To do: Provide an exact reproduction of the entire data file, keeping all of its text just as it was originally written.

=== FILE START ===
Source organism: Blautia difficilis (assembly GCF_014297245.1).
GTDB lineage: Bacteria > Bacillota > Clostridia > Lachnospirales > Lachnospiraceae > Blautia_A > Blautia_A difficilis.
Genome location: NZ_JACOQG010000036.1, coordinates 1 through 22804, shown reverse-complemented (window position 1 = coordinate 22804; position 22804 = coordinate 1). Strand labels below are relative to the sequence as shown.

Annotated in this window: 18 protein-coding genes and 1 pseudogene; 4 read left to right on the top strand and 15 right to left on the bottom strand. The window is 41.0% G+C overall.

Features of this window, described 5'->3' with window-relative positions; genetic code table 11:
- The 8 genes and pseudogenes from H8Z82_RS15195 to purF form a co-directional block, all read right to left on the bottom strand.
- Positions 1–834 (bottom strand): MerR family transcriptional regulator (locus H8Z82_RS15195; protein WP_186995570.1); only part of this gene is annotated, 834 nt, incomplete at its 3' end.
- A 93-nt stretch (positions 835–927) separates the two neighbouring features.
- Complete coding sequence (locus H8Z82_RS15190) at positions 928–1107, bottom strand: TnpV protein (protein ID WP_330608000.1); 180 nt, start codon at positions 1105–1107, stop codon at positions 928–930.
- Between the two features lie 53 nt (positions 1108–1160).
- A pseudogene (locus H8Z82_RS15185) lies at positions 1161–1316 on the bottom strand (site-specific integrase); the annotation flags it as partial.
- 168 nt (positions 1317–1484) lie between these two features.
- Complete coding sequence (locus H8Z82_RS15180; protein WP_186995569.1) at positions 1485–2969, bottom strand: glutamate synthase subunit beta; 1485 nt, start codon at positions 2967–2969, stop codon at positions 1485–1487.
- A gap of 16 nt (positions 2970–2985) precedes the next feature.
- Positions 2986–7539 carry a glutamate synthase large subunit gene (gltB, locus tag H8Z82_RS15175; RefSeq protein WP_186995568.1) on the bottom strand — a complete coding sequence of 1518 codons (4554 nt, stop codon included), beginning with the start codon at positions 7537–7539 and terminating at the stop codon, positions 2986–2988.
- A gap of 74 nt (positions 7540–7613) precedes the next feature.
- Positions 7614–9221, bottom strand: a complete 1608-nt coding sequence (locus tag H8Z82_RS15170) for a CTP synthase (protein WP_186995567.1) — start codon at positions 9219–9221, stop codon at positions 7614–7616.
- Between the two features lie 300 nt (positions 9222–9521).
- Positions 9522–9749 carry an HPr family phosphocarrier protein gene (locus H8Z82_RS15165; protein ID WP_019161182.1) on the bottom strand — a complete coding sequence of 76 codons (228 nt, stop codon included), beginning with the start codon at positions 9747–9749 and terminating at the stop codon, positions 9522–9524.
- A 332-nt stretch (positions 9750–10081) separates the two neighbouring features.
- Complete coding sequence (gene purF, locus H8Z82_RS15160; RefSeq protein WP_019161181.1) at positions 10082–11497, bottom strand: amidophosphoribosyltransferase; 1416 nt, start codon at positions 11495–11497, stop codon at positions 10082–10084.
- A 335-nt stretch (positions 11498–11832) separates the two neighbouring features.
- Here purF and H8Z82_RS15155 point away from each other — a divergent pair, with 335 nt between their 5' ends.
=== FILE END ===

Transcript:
Source organism: Blautia difficilis (assembly GCF_014297245.1).
GTDB lineage: Bacteria > Bacillota > Clostridia > Lachnospirales > Lachnospiraceae > Blautia_A > Blautia_A difficilis.
Genome location: NZ_JACOQG010000036.1, coordinates 1 through 22804, shown reverse-complemented (window position 1 = coordinate 22804; position 22804 = coordinate 1). Strand labels below are relative to the sequence as shown.

Annotated in this window: 18 protein-coding genes and 1 pseudogene; 4 read left to right on the top strand and 15 right to left on the bottom strand. The window is 41.0% G+C overall.

Features of this window, described 5'->3' with window-relative positions; genetic code table 11:
- The 8 genes and pseudogenes from H8Z82_RS15195 to purF form a co-directional block, all read right to left on the bottom strand.
- Positions 1–834 (bottom strand): MerR family transcriptional regulator (locus H8Z82_RS15195; protein WP_186995570.1); only part of this gene is annotated, 834 nt, incomplete at its 3' end.
- A 93-nt stretch (positions 835–927) separates the two neighbouring features.
- Complete coding sequence (locus H8Z82_RS15190) at positions 928–1107, bottom strand: TnpV protein (protein ID WP_330608000.1); 180 nt, start codon at positions 1105–1107, stop codon at positions 928–930.
- Between the two features lie 53 nt (positions 1108–1160).
- A pseudogene (locus H8Z82_RS15185) lies at positions 1161–1316 on the bottom strand (site-specific integrase); the annotation flags it as partial.
- 168 nt (positions 1317–1484) lie between these two features.
- Complete coding sequence (locus H8Z82_RS15180; protein WP_186995569.1) at positions 1485–2969, bottom strand: glutamate synthase subunit beta; 1485 nt, start codon at positions 2967–2969, stop codon at positions 1485–1487.
- A gap of 16 nt (positions 2970–2985) precedes the next feature.
- Positions 2986–7539 carry a glutamate synthase large subunit gene (gltB, locus tag H8Z82_RS15175; RefSeq protein WP_186995568.1) on the bottom strand — a complete coding sequence of 1518 codons (4554 nt, stop codon included), beginning with the start codon at positions 7537–7539 and terminating at the stop codon, positions 2986–2988.
- A gap of 74 nt (positions 7540–7613) precedes the next feature.
- Positions 7614–9221, bottom strand: a complete 1608-nt coding sequence (locus tag H8Z82_RS15170) for a CTP synthase (protein WP_186995567.1) — start codon at positions 9219–9221, stop codon at positions 7614–7616.
- Between the two features lie 300 nt (positions 9222–9521).
- Positions 9522–9749 carry an HPr family phosphocarrier protein gene (locus H8Z82_RS15165; protein ID WP_019161182.1) on the bottom strand — a complete coding sequence of 76 codons (228 nt, stop codon included), beginning with the start codon at positions 9747–9749 and terminating at the stop codon, positions 9522–9524.
- A 332-nt stretch (positions 9750–10081) separates the two neighbouring features.
- Complete coding sequence (gene purF, locus H8Z82_RS15160; RefSeq protein WP_019161181.1) at positions 10082–11497, bottom strand: amidophosphoribosyltransferase; 1416 nt, start codon at positions 11495–11497, stop codon at positions 10082–10084.
- A 335-nt stretch (positions 11498–11832) separates the two neighbouring features.
- Here purF and H8Z82_RS15155 point away from each other — a divergent pair, with 335 nt between their 5' ends.